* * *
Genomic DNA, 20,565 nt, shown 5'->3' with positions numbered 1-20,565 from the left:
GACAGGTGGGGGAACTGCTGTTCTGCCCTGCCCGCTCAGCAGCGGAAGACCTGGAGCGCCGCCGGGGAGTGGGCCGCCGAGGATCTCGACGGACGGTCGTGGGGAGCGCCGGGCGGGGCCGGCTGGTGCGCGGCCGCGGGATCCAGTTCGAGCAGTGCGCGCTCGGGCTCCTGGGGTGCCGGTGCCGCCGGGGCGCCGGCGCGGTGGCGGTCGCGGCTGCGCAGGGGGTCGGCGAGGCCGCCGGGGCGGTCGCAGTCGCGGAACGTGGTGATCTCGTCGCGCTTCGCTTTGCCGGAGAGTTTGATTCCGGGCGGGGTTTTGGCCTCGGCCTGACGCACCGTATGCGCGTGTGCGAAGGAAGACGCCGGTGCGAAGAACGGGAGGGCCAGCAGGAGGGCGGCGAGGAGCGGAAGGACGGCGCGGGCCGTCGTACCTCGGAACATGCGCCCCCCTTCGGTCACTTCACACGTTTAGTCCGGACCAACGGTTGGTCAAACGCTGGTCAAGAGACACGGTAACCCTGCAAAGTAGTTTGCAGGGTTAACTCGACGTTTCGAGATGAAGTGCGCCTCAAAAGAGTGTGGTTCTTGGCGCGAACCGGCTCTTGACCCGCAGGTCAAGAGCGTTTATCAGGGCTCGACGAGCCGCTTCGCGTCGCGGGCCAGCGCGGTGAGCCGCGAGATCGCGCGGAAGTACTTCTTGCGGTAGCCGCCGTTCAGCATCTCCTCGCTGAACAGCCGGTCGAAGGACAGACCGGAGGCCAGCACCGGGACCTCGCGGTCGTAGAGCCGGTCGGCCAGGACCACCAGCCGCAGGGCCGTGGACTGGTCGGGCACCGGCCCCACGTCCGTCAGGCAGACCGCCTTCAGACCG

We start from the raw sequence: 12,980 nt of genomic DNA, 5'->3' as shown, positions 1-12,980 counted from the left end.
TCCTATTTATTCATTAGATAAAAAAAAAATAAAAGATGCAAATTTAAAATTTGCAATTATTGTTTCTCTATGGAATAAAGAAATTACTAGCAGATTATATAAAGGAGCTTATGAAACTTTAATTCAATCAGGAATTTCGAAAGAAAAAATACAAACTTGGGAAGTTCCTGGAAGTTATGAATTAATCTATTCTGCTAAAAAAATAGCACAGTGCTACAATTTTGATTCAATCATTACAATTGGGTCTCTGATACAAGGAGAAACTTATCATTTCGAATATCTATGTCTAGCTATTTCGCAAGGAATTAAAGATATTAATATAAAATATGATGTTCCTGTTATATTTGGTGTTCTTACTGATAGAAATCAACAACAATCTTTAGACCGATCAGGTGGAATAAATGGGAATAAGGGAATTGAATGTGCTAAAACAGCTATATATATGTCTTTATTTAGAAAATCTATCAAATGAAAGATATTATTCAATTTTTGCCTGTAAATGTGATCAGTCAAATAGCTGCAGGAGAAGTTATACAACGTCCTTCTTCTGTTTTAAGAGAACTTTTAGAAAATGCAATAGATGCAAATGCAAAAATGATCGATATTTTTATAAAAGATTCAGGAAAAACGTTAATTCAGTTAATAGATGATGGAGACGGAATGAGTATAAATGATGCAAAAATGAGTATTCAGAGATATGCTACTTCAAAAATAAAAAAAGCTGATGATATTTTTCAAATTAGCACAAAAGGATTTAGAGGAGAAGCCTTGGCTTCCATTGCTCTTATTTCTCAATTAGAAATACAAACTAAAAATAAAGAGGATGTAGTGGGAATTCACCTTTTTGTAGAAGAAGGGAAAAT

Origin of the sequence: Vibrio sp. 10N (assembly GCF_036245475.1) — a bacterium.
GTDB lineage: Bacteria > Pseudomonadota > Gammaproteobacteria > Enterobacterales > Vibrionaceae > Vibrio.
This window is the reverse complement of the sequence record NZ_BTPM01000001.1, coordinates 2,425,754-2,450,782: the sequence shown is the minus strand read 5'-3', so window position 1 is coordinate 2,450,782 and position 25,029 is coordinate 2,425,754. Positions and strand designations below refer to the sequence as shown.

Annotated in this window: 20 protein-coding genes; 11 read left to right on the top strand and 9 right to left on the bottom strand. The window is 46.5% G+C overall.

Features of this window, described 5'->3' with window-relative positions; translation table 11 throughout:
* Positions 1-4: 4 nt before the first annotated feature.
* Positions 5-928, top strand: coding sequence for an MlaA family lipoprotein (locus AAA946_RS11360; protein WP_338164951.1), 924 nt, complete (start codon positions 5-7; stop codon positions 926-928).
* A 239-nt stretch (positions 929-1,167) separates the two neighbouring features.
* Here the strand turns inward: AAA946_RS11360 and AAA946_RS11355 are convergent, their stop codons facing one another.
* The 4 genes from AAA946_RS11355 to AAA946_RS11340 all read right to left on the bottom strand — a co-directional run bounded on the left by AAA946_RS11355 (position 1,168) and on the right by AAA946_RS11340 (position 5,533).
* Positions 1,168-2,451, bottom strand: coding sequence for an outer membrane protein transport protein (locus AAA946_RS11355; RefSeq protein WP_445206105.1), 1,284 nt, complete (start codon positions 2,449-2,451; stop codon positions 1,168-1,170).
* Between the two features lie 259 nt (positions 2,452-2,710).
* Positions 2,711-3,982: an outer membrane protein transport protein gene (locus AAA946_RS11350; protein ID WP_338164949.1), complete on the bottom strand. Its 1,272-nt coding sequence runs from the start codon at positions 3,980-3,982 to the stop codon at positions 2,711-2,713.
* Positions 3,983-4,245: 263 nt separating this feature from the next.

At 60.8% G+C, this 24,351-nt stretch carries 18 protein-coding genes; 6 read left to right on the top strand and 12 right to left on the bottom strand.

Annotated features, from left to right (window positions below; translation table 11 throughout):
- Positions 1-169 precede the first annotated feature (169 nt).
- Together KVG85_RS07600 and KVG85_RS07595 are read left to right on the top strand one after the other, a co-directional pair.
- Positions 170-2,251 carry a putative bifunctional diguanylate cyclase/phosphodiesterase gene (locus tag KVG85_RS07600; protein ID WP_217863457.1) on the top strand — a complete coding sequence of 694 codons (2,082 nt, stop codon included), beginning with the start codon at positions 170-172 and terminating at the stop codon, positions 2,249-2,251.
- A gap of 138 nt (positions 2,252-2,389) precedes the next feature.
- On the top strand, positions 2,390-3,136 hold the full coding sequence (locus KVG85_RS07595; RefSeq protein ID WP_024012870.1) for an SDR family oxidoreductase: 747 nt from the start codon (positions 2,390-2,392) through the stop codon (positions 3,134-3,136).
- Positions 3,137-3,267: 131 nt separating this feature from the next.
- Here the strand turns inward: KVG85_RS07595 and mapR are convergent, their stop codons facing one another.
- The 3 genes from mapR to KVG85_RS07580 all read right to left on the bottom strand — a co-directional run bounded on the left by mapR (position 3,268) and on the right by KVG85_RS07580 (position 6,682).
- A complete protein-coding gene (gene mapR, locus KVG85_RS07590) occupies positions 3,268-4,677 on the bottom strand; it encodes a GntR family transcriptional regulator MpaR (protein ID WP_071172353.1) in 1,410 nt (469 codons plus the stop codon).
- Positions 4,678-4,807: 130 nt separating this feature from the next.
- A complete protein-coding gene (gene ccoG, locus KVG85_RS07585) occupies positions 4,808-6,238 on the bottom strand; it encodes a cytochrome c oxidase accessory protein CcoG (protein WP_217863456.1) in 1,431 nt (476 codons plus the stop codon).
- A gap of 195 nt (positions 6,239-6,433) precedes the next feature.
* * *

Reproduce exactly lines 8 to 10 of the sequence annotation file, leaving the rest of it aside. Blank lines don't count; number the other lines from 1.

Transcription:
Annotated in this window: 20 protein-coding genes; 11 read left to right on the top strand and 9 right to left on the bottom strand. The window is 46.5% G+C overall.

Features of this window, described 5'->3' with window-relative positions; translation table 11 throughout:
* Positions 1-4: 4 nt before the first annotated feature.